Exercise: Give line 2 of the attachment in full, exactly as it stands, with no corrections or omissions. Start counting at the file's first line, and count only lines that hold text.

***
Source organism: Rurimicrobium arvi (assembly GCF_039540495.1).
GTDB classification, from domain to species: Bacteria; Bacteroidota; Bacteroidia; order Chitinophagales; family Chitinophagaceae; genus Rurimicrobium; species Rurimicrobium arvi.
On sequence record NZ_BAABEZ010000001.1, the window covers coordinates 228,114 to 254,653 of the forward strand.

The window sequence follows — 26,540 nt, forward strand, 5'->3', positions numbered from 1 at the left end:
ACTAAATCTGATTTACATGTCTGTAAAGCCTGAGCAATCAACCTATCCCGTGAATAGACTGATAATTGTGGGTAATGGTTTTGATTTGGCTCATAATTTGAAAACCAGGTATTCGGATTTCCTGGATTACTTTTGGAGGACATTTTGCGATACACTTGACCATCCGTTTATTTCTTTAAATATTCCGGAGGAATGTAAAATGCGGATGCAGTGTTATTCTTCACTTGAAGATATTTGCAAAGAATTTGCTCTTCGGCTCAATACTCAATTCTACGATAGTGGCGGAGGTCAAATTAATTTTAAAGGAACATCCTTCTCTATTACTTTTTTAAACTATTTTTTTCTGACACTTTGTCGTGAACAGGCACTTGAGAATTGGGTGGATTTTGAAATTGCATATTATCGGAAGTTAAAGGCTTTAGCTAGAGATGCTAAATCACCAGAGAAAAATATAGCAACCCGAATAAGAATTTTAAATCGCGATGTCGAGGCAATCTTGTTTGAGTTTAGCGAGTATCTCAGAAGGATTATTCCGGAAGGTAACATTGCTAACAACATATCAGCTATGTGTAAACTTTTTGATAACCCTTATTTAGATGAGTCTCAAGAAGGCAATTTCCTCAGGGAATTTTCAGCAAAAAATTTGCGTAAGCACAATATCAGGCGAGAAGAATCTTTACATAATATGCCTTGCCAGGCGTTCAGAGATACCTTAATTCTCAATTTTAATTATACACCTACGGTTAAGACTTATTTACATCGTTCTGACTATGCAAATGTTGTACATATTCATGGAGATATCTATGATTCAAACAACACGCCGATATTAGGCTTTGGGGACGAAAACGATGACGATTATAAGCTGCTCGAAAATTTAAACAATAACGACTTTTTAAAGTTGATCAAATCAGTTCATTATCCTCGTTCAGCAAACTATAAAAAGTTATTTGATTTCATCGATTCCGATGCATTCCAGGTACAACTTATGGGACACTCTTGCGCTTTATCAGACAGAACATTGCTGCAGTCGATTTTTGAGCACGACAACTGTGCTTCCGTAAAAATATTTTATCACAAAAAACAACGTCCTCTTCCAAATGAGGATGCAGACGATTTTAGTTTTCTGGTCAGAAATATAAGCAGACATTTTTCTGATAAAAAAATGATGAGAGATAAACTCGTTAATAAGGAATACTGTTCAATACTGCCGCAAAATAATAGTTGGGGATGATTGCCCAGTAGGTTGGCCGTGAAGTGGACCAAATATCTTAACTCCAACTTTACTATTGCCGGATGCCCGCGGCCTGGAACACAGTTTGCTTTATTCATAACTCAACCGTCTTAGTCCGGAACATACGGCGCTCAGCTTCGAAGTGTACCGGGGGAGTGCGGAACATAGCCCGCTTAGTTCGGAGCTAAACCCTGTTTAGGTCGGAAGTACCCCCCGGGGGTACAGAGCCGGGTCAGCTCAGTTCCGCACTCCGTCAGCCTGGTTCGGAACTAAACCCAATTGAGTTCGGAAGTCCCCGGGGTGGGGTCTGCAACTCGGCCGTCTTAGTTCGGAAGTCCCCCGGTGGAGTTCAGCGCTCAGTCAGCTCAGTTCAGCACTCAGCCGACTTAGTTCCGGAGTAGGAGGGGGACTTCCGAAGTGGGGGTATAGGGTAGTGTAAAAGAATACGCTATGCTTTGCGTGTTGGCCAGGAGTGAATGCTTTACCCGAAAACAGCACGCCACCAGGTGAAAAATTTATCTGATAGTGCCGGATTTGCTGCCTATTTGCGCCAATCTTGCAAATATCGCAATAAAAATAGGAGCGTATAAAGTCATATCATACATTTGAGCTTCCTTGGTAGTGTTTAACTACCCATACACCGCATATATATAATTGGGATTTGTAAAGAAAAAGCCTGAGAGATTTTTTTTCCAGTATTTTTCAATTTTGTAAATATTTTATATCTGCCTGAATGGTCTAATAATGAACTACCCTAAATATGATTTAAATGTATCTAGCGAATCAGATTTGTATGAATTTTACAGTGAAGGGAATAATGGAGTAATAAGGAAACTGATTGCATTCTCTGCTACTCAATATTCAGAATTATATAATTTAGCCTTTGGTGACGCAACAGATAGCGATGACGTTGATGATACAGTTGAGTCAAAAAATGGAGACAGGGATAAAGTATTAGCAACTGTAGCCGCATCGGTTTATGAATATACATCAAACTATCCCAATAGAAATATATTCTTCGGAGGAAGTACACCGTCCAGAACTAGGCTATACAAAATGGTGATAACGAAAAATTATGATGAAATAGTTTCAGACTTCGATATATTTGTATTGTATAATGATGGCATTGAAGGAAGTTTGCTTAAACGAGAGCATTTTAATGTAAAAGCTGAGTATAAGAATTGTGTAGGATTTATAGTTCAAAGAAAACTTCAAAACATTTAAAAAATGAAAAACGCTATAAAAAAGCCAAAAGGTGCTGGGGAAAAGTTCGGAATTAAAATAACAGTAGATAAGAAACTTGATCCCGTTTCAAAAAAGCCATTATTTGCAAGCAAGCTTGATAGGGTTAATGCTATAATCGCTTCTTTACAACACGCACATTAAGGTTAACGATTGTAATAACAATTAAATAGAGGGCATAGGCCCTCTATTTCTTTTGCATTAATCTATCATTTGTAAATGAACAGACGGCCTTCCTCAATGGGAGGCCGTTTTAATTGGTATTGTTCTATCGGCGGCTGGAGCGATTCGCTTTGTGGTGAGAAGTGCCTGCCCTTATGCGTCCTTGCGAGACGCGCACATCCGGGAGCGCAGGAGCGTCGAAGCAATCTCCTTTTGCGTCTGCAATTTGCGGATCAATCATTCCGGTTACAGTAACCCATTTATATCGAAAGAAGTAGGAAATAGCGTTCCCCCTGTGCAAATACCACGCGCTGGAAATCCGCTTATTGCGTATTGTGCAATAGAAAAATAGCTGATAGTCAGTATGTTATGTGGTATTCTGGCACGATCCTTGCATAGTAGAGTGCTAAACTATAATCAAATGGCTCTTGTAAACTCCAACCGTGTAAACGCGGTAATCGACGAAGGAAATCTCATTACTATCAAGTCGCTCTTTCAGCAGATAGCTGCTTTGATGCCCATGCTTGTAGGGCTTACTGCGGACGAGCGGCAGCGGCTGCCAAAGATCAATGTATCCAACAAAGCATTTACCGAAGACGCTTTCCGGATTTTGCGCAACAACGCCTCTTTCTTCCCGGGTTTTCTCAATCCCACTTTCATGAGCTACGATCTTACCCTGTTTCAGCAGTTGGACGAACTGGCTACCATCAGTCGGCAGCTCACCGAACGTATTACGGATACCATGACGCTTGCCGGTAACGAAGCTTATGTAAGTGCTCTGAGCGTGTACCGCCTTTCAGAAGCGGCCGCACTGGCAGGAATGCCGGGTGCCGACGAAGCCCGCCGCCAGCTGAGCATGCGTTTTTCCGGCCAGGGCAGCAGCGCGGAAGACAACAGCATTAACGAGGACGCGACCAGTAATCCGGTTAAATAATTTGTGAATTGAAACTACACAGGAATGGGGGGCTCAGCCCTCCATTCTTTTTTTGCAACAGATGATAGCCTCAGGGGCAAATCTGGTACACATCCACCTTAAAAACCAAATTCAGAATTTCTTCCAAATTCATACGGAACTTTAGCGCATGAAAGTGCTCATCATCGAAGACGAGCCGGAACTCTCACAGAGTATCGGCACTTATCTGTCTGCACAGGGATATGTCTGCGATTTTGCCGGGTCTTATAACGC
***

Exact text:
GTDB classification, from domain to species: Bacteria; Bacteroidota; Bacteroidia; order Chitinophagales; family Chitinophagaceae; genus Rurimicrobium; species Rurimicrobium arvi.